How to negotiate for a better starting salary

May 11, 2015

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According to a recent survey by Corporate Staffing, 60 percent of Kenyan employees are looking to move jobs with a majority (37 percent) looking for better pay. While most candidates ace job interviews, most people don’t know how to negotiate for a higher salary.

When attending a job interview, it is important to research on the size of company, industry and the market share. This information will assist you in negotiating for a better pay. For example, it is highly unlikely that an SME will pay better than a multinational. You will also not get a competitive pay if it’s an entry level position.  Established companies pay better than new companies.

When it comes to job interviews, salary is normally the last thing to be discussed. When you are asked about your expected salary, always have a range in mind. The lower limit should be the figure you are most comfortable with while the upper limit should be 20 percent above the lower limit. You don’t want to give a range that is too wide i.e. 50-120K. For example, if asked what I am looking for, my answer can be: ‘Based on the job description and responsibilities I am looking for a salary range of 100-120K’.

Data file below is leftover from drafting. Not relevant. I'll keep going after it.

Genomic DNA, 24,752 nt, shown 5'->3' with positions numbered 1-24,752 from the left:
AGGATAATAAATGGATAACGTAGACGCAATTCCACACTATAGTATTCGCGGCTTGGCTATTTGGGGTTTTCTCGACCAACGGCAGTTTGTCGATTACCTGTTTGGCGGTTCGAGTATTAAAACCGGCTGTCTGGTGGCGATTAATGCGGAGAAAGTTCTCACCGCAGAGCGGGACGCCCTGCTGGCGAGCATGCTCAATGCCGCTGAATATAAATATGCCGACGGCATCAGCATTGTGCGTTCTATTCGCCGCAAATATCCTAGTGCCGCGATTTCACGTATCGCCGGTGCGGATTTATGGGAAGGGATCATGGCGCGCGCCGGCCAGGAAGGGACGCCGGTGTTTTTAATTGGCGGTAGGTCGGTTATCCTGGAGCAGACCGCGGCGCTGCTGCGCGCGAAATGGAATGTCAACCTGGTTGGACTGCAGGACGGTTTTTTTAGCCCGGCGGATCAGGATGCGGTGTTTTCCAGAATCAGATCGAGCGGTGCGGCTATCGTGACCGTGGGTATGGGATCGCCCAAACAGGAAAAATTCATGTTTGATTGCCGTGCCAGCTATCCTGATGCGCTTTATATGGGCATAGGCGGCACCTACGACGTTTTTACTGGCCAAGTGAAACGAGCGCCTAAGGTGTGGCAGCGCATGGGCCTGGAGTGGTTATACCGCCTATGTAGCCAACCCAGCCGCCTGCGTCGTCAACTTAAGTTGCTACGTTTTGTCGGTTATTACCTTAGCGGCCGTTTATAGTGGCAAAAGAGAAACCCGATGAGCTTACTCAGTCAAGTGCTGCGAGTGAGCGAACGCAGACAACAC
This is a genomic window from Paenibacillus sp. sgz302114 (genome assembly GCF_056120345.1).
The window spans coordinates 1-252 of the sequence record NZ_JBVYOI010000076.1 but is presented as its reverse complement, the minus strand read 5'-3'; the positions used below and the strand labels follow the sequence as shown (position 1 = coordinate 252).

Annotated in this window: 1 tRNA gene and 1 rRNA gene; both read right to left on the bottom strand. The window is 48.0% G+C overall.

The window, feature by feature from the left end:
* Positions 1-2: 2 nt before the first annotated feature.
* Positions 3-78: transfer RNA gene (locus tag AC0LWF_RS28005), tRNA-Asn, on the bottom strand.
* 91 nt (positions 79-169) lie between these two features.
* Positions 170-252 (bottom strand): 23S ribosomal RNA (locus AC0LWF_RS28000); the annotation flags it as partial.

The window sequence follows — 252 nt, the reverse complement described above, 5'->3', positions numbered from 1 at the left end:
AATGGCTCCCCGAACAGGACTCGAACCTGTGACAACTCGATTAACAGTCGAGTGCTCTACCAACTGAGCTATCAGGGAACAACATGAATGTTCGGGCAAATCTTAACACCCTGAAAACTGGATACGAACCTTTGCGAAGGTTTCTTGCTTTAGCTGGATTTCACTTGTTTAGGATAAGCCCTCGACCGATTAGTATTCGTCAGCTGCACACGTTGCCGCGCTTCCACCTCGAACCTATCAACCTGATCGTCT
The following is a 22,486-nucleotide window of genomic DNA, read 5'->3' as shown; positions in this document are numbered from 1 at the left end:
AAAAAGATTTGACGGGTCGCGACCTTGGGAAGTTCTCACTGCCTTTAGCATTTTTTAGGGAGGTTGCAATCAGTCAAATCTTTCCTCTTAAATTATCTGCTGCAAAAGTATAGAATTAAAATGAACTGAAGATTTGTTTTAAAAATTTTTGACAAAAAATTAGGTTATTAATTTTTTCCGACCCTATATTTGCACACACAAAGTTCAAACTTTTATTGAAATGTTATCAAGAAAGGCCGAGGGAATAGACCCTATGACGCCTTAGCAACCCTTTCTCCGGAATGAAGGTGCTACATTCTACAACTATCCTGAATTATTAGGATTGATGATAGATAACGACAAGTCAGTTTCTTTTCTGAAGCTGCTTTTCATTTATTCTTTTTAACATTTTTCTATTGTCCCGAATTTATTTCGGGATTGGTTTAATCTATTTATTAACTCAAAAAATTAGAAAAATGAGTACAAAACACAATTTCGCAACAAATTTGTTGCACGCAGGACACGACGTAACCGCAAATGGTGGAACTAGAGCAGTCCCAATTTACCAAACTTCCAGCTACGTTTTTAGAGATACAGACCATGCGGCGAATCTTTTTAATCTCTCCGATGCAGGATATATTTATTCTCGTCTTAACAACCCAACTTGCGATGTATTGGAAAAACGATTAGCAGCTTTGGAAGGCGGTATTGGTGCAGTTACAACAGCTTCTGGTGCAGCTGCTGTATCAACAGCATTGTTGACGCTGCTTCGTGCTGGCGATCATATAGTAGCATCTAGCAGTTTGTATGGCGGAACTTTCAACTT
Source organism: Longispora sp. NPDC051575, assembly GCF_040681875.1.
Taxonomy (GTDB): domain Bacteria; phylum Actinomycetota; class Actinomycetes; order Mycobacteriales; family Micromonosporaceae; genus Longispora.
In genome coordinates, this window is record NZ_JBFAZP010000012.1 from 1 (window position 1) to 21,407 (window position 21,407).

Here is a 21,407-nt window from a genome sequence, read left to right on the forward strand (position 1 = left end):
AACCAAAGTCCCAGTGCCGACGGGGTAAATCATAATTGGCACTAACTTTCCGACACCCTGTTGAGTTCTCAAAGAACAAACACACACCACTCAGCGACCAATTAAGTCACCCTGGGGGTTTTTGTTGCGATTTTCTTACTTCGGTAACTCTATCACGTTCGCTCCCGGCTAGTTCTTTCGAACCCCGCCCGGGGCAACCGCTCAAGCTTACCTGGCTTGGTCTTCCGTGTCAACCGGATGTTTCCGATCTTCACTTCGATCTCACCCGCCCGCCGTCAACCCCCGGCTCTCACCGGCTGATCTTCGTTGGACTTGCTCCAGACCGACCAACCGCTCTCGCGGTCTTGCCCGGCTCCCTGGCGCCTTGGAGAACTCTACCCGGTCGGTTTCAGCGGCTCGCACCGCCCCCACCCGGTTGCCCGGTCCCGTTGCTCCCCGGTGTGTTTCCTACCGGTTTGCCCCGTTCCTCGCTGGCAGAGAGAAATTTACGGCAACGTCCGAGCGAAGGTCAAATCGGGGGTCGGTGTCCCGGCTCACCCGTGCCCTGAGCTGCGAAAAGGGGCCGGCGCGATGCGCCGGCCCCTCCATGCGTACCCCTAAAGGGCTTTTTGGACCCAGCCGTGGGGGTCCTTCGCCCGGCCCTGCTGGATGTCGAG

If you truly want to earn a good salary than what the employer has budgeted for then you need to demonstrate to the employer that you possess extra skills beyond what is specified in the job description. Assume that you are being interviewed for a customer care job. While the job is for customer care, you can demonstrate to the employer that you possess other skills i.e. sales and marketing. In short, you are proving to the employer that you can do more than a candidate who only possesses customer care skills. This is how individuals end up earning higher salaries. They are able to prove the extra value they are bringing to the company.

To negotiate for a better salary, you have to know what you want, what you can deliver, and the specific value you are bringing to the company.  Unfortunately, most of us don’t do enough research and thereby end up at the mercy of employers when it comes to salary negotiations.

Perminus Wainana has over ten years experience in human resource management working with employers from different sectors.  Email 

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